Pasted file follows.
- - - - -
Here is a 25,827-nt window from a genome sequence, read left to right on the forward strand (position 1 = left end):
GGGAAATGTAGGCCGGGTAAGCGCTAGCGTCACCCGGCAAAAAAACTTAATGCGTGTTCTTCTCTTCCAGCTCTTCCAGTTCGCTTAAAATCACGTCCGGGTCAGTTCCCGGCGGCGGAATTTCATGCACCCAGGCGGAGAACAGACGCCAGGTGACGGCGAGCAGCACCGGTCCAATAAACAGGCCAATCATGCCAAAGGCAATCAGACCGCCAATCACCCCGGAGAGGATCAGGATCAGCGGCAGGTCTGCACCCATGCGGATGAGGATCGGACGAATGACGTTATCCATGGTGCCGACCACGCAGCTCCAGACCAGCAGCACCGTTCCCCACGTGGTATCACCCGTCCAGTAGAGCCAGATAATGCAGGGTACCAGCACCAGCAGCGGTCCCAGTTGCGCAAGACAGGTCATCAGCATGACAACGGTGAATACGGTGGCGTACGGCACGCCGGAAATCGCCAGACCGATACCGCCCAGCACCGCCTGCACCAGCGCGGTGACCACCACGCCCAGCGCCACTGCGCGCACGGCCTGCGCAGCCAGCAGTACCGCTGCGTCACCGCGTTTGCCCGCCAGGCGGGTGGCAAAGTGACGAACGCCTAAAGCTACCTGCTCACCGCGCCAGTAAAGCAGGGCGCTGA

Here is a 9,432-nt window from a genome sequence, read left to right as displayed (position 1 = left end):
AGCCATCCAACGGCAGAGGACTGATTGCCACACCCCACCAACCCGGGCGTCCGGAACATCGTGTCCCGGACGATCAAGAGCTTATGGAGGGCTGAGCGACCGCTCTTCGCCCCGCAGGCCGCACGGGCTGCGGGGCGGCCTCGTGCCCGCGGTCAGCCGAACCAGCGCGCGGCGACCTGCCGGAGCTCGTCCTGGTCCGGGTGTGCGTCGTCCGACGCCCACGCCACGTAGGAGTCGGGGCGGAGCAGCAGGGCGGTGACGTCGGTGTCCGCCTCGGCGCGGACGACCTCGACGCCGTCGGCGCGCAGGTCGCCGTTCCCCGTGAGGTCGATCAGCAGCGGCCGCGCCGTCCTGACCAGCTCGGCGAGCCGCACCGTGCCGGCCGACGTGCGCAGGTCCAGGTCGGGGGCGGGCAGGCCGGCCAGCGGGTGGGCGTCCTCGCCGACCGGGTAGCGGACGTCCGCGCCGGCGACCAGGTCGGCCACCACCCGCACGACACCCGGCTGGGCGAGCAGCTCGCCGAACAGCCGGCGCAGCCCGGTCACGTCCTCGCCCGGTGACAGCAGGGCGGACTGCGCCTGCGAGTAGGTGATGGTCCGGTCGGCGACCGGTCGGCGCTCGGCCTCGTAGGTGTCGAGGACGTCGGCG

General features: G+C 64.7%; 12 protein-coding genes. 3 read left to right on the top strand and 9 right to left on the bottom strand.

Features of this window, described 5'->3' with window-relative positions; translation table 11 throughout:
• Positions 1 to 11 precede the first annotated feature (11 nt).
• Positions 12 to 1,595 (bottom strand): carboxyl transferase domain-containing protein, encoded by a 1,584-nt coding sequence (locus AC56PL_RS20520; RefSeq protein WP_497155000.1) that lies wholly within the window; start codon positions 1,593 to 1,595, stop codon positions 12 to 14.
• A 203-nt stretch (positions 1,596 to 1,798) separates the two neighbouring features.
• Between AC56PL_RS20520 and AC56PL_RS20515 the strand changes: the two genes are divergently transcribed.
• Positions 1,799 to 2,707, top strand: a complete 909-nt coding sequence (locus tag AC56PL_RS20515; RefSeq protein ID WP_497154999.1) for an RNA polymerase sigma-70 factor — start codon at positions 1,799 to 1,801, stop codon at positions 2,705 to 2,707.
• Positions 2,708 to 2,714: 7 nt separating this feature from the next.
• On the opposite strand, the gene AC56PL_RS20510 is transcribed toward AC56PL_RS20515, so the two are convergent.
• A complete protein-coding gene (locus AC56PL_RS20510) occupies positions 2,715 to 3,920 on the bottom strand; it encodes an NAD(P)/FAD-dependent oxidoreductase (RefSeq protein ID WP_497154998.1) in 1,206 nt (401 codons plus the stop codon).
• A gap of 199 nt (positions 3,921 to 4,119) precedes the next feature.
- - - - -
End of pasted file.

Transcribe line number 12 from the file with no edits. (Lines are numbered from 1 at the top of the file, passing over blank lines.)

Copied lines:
• Positions 2,708 to 2,714: 7 nt separating this feature from the next.